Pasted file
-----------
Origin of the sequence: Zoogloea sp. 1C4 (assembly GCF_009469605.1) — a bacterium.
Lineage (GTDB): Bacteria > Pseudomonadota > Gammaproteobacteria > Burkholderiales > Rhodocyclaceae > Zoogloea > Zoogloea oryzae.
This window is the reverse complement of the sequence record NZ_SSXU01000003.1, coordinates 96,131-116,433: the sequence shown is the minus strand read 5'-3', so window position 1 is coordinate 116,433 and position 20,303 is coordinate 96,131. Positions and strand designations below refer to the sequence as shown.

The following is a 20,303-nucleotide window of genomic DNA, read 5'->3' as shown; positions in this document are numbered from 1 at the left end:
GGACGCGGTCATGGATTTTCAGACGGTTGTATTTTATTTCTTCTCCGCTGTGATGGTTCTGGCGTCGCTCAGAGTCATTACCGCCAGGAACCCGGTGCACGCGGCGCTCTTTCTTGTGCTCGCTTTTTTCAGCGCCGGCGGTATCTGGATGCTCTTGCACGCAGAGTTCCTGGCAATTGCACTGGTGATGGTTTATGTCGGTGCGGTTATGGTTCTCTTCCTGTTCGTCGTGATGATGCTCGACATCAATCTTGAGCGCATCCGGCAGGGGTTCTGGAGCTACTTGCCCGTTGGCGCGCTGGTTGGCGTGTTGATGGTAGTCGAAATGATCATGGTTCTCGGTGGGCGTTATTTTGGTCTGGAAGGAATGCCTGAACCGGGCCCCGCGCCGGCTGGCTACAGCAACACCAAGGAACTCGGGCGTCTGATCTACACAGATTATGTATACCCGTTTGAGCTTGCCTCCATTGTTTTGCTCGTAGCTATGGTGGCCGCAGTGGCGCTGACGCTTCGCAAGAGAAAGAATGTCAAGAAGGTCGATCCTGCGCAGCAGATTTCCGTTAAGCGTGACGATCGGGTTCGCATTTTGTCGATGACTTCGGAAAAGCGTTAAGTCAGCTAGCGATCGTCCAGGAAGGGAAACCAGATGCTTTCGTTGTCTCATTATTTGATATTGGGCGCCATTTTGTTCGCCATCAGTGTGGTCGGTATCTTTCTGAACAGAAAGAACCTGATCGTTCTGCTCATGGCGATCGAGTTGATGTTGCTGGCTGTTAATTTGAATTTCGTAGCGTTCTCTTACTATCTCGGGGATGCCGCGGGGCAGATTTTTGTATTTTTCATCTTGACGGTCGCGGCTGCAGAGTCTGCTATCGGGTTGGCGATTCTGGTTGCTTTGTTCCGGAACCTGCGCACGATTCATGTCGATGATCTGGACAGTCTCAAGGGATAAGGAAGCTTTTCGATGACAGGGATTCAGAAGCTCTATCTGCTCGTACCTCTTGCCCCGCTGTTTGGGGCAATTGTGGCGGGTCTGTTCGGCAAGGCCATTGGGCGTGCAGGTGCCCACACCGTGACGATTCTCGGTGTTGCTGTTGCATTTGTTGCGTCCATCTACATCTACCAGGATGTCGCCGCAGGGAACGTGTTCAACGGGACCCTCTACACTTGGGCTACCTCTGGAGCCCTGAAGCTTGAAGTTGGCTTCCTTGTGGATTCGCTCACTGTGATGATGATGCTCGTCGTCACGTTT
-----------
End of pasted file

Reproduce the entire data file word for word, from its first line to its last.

Origin of the sequence: Zoogloea sp. 1C4 (assembly GCF_009469605.1) — a bacterium.
Lineage (GTDB): Bacteria > Pseudomonadota > Gammaproteobacteria > Burkholderiales > Rhodocyclaceae > Zoogloea > Zoogloea oryzae.
This window is the reverse complement of the sequence record NZ_SSXU01000003.1, coordinates 96,131-116,433: the sequence shown is the minus strand read 5'-3', so window position 1 is coordinate 116,433 and position 20,303 is coordinate 96,131. Positions and strand designations below refer to the sequence as shown.

The following is a 20,303-nucleotide window of genomic DNA, read 5'->3' as shown; positions in this document are numbered from 1 at the left end:
GGACGCGGTCATGGATTTTCAGACGGTTGTATTTTATTTCTTCTCCGCTGTGATGGTTCTGGCGTCGCTCAGAGTCATTACCGCCAGGAACCCGGTGCACGCGGCGCTCTTTCTTGTGCTCGCTTTTTTCAGCGCCGGCGGTATCTGGATGCTCTTGCACGCAGAGTTCCTGGCAATTGCACTGGTGATGGTTTATGTCGGTGCGGTTATGGTTCTCTTCCTGTTCGTCGTGATGATGCTCGACATCAATCTTGAGCGCATCCGGCAGGGGTTCTGGAGCTACTTGCCCGTTGGCGCGCTGGTTGGCGTGTTGATGGTAGTCGAAATGATCATGGTTCTCGGTGGGCGTTATTTTGGTCTGGAAGGAATGCCTGAACCGGGCCCCGCGCCGGCTGGCTACAGCAACACCAAGGAACTCGGGCGTCTGATCTACACAGATTATGTATACCCGTTTGAGCTTGCCTCCATTGTTTTGCTCGTAGCTATGGTGGCCGCAGTGGCGCTGACGCTTCGCAAGAGAAAGAATGTCAAGAAGGTCGATCCTGCGCAGCAGATTTCCGTTAAGCGTGACGATCGGGTTCGCATTTTGTCGATGACTTCGGAAAAGCGTTAAGTCAGCTAGCGATCGTCCAGGAAGGGAAACCAGATGCTTTCGTTGTCTCATTATTTGATATTGGGCGCCATTTTGTTCGCCATCAGTGTGGTCGGTATCTTTCTGAACAGAAAGAACCTGATCGTTCTGCTCATGGCGATCGAGTTGATGTTGCTGGCTGTTAATTTGAATTTCGTAGCGTTCTCTTACTATCTCGGGGATGCCGCGGGGCAGATTTTTGTATTTTTCATCTTGACGGTCGCGGCTGCAGAGTCTGCTATCGGGTTGGCGATTCTGGTTGCTTTGTTCCGGAACCTGCGCACGATTCATGTCGATGATCTGGACAGTCTCAAGGGATAAGGAAGCTTTTCGATGACAGGGATTCAGAAGCTCTATCTGCTCGTACCTCTTGCCCCGCTGTTTGGGGCAATTGTGGCGGGTCTGTTCGGCAAGGCCATTGGGCGTGCAGGTGCCCACACCGTGACGATTCTCGGTGTTGCTGTTGCATTTGTTGCGTCCATCTACATCTACCAGGATGTCGCCGCAGGGAACGTGTTCAACGGGACCCTCTACACTTGGGCTACCTCTGGAGCCCTGAAGCTTGAAGTTGGCTTCCTTGTGGATTCGCTCACTGTGATGATGATGCTCGTCGTCACGTTT